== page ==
Classical Music Guide - Thursday, July 19, 2018 - Written by Donald Isler

Tomoki Sakata

Tomoki Sakata - IKIF
20th International Keyboard Institute and Festival at Hunter College
July 18th, 2018

Beethoven: Sonata No. 16 in G Major, Op. 31, No. 1
Liszt: Spanish Rhapsody, S. 254/ R. 90
Takemitsu: Les yeux clos - in memory of Shuzo Takiguchi (1979)
Takemitsu: Rain Tree Sketch II - In Memoriam Olivier Messiaen (1992)
Scriabin: Feuillet d'album, Op. 45, No. 1
Scriabin: Fragilité, Op. 51, No. 1
Scriabin: Poéme, Op. 59, No. 1
Scriabin: Sonata No. 5, Op. 53

Tomoki Sakata won First Prize, as well as six special prizes, at the International Franz Liszt Piano Competition in Budapest, and was one of the top six finalists at the 2013 Van Cliburn Competition. He has already played in many concert halls in Europe and Asia, and currently studies with Arie Vardi in Hannover.

At the end of this challenging program, which had no intermission, and during which he never left the stage, Mr. Sakata thanked Jerome Rose, the founder of the Festival, for the honor of inviting him to perform there, and thanked the audience for staying to the end, ie for the Takemitsu and Scriabin works. The latter amused me, as that's when he did his best playing.

It was commendable that Mr. Sakata programmed the very odd, and rarely heard Beethoven Sonata, Op. 31, No. 1, though the outer movements sounded a bit overly serious and severe. The comments of a friend about Beethoven's talent for turning truly strange themes, such as those of these movements, into masterpieces helped me find the clue to what seemed missing here, despite the excellent pianism. In addition to brilliant fingerwork there should also be some lightness, gentleness and humor in these movements.

Mr. Sakata displayed a fine understanding of the idiom of Liszt's Spanish Rhapsody, and displayed terrific trills, scales and control of the dramatic narrative. Near the end I briefly thought he might go into "full 'Barere" mode. He didn't end up playing quite that fast, but it was certainly impressive.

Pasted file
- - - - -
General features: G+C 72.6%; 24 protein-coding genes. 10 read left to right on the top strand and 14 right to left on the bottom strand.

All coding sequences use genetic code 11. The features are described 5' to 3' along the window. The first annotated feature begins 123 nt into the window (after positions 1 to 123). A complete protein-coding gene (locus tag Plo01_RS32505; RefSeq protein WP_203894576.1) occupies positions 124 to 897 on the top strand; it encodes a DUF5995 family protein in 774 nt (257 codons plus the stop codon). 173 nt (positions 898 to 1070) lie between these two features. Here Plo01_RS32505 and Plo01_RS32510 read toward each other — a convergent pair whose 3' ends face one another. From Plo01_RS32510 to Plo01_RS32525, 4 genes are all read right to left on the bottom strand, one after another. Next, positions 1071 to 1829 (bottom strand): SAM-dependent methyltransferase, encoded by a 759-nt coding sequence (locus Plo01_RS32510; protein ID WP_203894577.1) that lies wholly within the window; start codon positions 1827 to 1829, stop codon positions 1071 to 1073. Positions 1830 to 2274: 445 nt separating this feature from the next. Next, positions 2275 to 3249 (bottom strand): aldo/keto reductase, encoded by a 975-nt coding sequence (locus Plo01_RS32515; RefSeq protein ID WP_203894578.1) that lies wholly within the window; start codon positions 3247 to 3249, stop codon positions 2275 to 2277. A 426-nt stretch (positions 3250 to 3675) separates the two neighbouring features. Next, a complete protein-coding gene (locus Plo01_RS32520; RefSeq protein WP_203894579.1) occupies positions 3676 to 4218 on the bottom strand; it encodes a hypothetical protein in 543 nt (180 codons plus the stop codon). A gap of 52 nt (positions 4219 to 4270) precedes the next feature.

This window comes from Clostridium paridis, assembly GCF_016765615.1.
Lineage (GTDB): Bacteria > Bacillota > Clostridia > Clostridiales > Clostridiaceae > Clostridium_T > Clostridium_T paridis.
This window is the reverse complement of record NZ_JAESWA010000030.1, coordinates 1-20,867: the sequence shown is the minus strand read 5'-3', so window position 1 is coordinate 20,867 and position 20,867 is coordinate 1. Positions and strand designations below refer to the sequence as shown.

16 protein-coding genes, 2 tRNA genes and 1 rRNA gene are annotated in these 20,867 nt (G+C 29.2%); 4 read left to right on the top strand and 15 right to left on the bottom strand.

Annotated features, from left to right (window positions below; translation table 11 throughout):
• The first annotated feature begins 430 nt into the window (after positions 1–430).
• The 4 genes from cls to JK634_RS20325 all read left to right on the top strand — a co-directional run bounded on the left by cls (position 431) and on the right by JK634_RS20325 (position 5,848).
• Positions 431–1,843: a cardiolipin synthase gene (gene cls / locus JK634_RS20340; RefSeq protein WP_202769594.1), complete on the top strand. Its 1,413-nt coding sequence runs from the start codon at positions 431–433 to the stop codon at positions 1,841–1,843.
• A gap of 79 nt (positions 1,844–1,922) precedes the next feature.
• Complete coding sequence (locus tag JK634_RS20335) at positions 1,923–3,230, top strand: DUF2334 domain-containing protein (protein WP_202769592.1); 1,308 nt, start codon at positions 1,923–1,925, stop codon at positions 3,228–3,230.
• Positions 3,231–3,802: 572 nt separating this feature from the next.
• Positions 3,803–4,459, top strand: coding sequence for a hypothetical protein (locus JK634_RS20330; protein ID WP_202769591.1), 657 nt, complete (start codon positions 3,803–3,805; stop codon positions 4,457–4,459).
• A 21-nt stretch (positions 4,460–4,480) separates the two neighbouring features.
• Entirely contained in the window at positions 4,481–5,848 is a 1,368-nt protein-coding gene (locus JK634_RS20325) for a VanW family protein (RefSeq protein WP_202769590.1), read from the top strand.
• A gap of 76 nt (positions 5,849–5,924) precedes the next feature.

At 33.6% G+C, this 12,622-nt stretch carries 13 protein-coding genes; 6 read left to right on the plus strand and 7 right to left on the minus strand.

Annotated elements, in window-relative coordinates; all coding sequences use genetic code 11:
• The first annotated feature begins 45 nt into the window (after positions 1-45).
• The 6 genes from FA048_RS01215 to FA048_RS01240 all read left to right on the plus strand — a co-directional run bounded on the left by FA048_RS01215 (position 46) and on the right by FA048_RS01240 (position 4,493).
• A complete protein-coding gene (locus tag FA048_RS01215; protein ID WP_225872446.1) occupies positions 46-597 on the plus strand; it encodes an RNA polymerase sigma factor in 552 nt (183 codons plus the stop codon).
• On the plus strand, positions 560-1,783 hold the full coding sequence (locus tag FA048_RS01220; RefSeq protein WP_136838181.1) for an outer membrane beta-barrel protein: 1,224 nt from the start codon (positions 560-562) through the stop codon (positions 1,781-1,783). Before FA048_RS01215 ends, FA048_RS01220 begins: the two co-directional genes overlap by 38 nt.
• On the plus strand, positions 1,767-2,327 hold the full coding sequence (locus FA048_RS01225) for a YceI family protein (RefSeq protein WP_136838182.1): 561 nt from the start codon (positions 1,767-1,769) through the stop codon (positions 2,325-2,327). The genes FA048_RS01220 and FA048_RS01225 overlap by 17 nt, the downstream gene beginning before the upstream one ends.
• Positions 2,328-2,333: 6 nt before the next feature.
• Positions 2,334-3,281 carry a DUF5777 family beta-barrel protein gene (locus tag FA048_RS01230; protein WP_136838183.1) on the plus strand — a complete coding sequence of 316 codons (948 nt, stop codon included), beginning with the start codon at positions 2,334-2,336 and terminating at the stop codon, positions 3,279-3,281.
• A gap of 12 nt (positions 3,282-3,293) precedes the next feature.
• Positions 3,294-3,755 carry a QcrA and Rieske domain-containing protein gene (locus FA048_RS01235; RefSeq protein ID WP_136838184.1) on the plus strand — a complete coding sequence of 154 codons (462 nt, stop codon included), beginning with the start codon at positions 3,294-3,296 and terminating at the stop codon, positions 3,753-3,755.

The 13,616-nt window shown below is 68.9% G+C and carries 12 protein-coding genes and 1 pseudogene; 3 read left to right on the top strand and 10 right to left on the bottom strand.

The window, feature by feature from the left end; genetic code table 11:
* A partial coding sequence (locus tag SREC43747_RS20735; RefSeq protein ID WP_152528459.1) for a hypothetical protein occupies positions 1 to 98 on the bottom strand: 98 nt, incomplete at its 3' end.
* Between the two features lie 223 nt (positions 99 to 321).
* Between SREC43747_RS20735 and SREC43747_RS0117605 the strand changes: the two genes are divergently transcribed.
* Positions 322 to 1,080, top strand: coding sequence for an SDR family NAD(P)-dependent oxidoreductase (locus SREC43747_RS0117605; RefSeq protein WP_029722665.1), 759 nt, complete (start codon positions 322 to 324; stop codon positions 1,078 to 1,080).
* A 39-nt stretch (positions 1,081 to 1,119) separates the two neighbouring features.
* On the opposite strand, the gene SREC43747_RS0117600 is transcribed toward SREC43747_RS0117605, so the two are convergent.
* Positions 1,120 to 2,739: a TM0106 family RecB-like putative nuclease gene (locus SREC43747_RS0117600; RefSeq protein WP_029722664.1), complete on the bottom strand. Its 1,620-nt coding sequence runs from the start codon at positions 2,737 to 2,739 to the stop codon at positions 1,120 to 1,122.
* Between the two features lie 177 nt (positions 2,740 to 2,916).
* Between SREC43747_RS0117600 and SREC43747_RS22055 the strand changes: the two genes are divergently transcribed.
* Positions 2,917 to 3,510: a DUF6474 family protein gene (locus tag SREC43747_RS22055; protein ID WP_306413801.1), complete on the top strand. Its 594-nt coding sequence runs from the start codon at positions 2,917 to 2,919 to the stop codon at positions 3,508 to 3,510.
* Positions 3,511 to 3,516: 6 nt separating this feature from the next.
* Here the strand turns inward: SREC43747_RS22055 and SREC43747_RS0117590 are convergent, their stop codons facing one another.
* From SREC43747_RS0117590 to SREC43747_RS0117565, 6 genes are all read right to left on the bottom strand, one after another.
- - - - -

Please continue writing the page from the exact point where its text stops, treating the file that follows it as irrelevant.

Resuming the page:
Then things started to get even better.

The first Takemitsu work seemed full of yearning, and had improvisatory sounding sections and clashing moods. It was very expressive, sounding rather like extremely late Impressionism. Mr. Sakata showed off his excellent control of very soft playing as this piece trailed off at the end. The second piece was more gentle, with charm and subtlety, and beautiful melodic fragments that had a loving, though dissonant accompaniment.

The first Scriabin piece was beautiful and nostalgic. Fragilité and the Poéme were gorgeous, full of Scriabin's typical sensuousness, tumult and outward reaching towards the ecstatic. The Fifth Sonata was also wonderfully played. It begins with a shocking "attack" which is followed by an extremely contrasting gentle theme, and later by a frenetic section. All of these, plus the explosive buildup leading to the conclusion were impressively played.

Mr. Sakata played one encore, a lovely reading of the Schumann/Liszt "Widmung." .

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